London-born comedienne Lucy Punch has lately been seen as a daffy call girl in Woody Allen’s You Will Meet a Tall Dark Stranger and a sex-crazed stalker in the Paul Rudd–Steve Carell vehicle Dinner for Schmucks. In this week’s Bad Teacher, she’s keeping her clothes on as Amy Squirrel, a prim, uptight, brownnosing social-studies teacher who goes head-to-head with Cameron Diaz for the affection of a nerdy substitute played by Justin Timberlake. We spoke with Punch ahead of the film’s world premiere about playing funny sluts (this role aside), enjoying foul-mouthed female comedy, and observing JT and Cameron on set.
This role is different from your usual character, who tends to be an avaricious slut — which you do phenomenally well.
Why thank you. Yes, I did these two movies, Tall Dark Stranger and Dinner for Schmucks, where I was playing infinitely vampirish characters, so it was a welcome relief to not have to worry about fitting into miniskirts and tossing around in high heels and tons of makeup and looking fake-y attractive.
Which was more fun?
All the parts were fun to play, but I find it sort of boring to have to play … I don’t really work out. But certainly for the Woody Allen movie, for that part I had to wear these tiny outfits, so I was trying to work out and watch what I eat. The part was fun, but that side was really, really boring. So it was nice to not have to think about any of that for this.
Did you and Cameron Diaz exchange vamping pointers?
Hardly! I mean, Cameron is a complete Über-goddess. If only I looked like her. In my dreams! But no, we didn’t exchange. Maybe I got some pointers from her, but I didn’t have any words of wisdom for her. “Listen Cameron: Let me show you how to be super sexy. Let me give you some tips, because you need them.” No, we didn’t have that conversation.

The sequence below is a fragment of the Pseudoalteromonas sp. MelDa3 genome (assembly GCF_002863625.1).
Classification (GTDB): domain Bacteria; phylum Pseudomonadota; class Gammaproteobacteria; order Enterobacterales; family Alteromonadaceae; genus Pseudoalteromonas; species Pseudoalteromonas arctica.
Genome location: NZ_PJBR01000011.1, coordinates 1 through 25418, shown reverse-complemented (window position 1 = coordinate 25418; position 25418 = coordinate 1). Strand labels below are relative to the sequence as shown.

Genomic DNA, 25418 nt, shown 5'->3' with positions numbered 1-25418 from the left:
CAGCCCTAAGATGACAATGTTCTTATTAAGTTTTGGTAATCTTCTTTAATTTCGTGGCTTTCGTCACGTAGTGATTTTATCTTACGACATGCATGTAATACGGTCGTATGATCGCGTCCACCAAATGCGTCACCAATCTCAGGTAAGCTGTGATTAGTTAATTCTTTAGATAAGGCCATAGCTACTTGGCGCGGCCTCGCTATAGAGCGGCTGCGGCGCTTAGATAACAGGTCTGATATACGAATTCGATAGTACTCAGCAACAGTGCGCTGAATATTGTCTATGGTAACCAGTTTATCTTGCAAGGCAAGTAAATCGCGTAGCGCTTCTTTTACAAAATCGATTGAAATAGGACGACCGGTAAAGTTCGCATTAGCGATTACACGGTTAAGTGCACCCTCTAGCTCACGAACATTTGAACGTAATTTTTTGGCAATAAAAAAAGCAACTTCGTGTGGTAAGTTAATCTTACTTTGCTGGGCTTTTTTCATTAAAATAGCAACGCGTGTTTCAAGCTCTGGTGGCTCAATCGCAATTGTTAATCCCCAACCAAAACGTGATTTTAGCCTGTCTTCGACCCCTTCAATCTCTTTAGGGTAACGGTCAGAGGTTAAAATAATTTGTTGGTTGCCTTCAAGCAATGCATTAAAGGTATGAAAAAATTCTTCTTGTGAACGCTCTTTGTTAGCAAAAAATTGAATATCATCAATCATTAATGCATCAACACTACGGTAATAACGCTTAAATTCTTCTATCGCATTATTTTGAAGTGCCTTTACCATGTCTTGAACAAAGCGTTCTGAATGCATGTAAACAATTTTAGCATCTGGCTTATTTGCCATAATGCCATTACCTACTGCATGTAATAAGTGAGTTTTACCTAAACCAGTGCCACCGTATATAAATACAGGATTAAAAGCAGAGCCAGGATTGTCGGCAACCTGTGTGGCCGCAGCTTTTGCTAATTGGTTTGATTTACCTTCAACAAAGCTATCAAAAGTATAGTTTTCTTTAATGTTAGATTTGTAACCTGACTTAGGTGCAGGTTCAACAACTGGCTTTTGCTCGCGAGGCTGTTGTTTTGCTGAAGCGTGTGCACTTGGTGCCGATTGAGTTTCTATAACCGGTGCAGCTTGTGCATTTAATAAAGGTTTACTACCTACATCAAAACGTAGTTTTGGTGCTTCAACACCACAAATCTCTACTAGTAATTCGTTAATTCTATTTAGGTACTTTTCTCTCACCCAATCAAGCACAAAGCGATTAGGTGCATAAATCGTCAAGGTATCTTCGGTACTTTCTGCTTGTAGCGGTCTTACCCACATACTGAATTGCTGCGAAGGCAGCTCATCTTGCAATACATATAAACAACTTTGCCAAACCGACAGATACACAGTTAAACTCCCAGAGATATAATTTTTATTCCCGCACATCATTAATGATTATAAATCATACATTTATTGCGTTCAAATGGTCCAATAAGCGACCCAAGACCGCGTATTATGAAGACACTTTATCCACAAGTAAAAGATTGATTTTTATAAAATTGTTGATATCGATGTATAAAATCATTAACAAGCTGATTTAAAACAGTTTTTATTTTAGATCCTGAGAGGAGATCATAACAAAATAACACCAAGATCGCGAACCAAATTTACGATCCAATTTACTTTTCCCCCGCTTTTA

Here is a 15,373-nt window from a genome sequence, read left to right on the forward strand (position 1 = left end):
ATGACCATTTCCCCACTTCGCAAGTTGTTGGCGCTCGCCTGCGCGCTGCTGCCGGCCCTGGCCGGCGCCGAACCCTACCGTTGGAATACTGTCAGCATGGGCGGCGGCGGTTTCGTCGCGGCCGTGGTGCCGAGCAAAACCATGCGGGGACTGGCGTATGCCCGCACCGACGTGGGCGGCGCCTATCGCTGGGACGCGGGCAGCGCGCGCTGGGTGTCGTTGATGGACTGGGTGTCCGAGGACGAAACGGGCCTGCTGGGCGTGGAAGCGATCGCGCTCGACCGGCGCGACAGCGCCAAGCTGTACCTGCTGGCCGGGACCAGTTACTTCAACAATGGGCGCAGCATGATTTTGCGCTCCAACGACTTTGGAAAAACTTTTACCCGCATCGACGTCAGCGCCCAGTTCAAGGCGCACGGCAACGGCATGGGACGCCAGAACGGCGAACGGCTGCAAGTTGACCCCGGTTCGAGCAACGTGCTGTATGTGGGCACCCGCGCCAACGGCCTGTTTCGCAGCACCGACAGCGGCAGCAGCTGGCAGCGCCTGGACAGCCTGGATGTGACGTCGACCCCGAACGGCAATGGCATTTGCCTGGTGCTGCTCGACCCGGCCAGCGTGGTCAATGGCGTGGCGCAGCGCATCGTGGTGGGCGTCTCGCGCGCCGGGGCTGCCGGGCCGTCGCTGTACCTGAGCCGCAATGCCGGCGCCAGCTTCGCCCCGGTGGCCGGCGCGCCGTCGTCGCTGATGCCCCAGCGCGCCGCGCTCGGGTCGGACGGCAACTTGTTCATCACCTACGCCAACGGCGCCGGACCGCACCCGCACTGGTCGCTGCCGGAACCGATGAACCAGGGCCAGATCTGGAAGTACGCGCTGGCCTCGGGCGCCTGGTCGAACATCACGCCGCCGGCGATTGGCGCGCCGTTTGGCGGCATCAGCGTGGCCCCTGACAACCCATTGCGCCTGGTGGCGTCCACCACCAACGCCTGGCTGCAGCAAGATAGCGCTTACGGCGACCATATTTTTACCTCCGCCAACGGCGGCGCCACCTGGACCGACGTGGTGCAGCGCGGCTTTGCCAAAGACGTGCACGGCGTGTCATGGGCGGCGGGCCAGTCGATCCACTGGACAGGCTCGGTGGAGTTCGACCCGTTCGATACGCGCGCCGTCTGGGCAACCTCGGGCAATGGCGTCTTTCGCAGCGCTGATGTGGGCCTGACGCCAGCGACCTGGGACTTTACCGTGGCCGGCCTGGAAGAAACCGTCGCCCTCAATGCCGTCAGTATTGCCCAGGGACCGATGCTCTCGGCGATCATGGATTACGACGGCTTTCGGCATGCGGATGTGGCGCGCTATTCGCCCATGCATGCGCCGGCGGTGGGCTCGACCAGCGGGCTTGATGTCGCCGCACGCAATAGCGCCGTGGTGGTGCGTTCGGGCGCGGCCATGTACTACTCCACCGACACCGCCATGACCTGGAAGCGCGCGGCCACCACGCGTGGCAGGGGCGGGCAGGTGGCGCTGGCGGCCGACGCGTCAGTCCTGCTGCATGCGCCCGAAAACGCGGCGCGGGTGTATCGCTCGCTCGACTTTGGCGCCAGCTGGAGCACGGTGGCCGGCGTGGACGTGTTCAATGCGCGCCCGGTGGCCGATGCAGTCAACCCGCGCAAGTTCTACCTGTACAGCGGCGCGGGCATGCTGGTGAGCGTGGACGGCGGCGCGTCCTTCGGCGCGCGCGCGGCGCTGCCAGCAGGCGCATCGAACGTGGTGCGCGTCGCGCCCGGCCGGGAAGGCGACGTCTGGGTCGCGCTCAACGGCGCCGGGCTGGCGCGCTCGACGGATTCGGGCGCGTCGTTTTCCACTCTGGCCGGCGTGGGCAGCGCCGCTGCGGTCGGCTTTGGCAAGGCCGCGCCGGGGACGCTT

How was the mood on set, what with Cameron and Justin there together?
In my head, when I heard they were playing opposite [of one another], I was thinking, Clearly, they’re like great friends, otherwise neither of them would agree to do this. But you know, on my first day I was thinking whether there’d be any tension or drama. I was looking, and there was nothing — nothing at all. They’re both irritatingly mature and adult and actually, genuinely really good friends. It was very clear that there was a history, because they were so fond of each other and knew each other so well and were great friends, but you wouldn’t have known anything more than that.
Was there a lot of dirty-joke trading on the set?
We didn’t really need to, because the movie’s filthy enough as it is. It was restricted to what happened in the script.
Is it an empowering thing, for a woman to be that foul-mouthed?
Women do talk like that, you know? And women can be just as filthy, if not more filthy, than men. But truthfully, you don’t actually get to see that ever onscreen. And I think that’s what makes it more shocking and, thus, funnier. It’s kind of jarring, and especially coming from Cameron’s mouth, when you’re used to seeing her play sweethearts and these lovable characters. And suddenly she’s cursing and swearing and behaving atrociously. Certainly when I’d read the script, I was like, Oh my God, I haven’t read anything like that before. It was exciting. So yeah, I hope it starts a trend.
Did you see Bridesmaids?
I did; I just saw that recently and absolutely loved it. It was interesting, before that movie came out, I got a number of e-mails from friends in the industry — high-powered writers and producers — who were writing, “We’ve got to go see this.” It was both men and women, and they were like, “We need to make this opening weekend huge,” because I think a lot was riding on that movie. How it did was going to make a difference for what sort of movies get commissioned, and I think that it proves that people want to see that, and that people enjoy that, and that people like to see funny women. And it’s not just a girls’ film. I remember before it came out talking to agents and how I really hope that movie does well, because it makes a difference for all of us. And it does! It’s going to mean more movies like that get made. So for actresses who do comedy, we’re all delighted and thrilled and very grateful that the movie was so fantastic and has done so well.
So who are your female — or male, for that matter — comedy influences?
My mother loved Gene Wilder when I was growing up, so I used to watch all his movies with her. I just adore him. And I also loved this comedy-sketch duo, French and Saunders, Dawn French and Jennifer Saunders. They, to me, are just total geniuses. I grew up watching them play all these different, hilarious characters. I really admired them.
I was going to say that Joanna Lumley from Absolutely Fabulous is sort of that manic, gorgeous blonde character that you tend to play.
Gosh, I suppose so. That’s nice, to be compared to Joanna Lumley. She played my mother once in Ella Enchanted. I was one of the ugly sisters and she was the stepmother, so that was great. I’ll take that comparison, thank you.